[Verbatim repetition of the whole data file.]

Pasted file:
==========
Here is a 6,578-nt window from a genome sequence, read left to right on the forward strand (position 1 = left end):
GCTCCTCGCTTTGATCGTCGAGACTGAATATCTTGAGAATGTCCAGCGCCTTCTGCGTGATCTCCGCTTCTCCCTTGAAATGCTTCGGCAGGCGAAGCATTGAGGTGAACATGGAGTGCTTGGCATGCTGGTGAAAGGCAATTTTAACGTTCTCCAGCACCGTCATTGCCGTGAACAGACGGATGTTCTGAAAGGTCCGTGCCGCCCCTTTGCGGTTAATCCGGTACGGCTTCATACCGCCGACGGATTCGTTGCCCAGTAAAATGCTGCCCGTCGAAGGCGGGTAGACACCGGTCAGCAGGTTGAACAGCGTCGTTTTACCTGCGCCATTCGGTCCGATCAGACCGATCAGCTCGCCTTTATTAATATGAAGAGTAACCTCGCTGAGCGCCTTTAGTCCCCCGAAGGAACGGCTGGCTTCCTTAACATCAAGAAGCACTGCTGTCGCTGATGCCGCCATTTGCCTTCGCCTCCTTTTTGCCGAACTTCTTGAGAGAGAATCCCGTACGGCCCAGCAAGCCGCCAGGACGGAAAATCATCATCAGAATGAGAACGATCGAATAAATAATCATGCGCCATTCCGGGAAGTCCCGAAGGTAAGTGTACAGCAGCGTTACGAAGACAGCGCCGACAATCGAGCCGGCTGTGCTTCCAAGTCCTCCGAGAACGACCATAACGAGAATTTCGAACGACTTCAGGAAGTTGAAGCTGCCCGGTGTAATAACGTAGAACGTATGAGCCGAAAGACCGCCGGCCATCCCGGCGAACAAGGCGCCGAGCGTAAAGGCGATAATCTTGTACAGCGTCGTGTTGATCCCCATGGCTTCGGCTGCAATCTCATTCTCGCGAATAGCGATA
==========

Here is a 6,578-nt window from a genome sequence, read left to right on the forward strand (position 1 = left end):
GCTCCTCGCTTTGATCGTCGAGACTGAATATCTTGAGAATGTCCAGCGCCTTCTGCGTGATCTCCGCTTCTCCCTTGAAATGCTTCGGCAGGCGAAGCATTGAGGTGAACATGGAGTGCTTGGCATGCTGGTGAAAGGCAATTTTAACGTTCTCCAGCACCGTCATTGCCGTGAACAGACGGATGTTCTGAAAGGTCCGTGCCGCCCCTTTGCGGTTAATCCGGTACGGCTTCATACCGCCGACGGATTCGTTGCCCAGTAAAATGCTGCCCGTCGAAGGCGGGTAGACACCGGTCAGCAGGTTGAACAGCGTCGTTTTACCTGCGCCATTCGGTCCGATCAGACCGATCAGCTCGCCTTTATTAATATGAAGAGTAACCTCGCTGAGCGCCTTTAGTCCCCCGAAGGAACGGCTGGCTTCCTTAACATCAAGAAGCACTGCTGTCGCTGATGCCGCCATTTGCCTTCGCCTCCTTTTTGCCGAACTTCTTGAGAGAGAATCCCGTACGGCCCAGCAAGCCGCCAGGACGGAAAATCATCATCAGAATGAGAACGATCGAATAAATAATCATGCGCCATTCCGGGAAGTCCCGAAGGTAAGTGTACAGCAGCGTTACGAAGACAGCGCCGACAATCGAGCCGGCTGTGCTTCCAAGTCCTCCGAGAACGACCATAACGAGAATTTCGAACGACTTCAGGAAGTTGAAGCTGCCCGGTGTAATAACGTAGAACGTATGAGCCGAAAGACCGCCGGCCATCCCGGCGAACAAGGCGCCGAGCGTAAAGGCGATAATCTTGTACAGCGTCGTGTTGATCCCCATGGCTTCGGCTGCAATCTCATTCTCGCGAATAGCGATA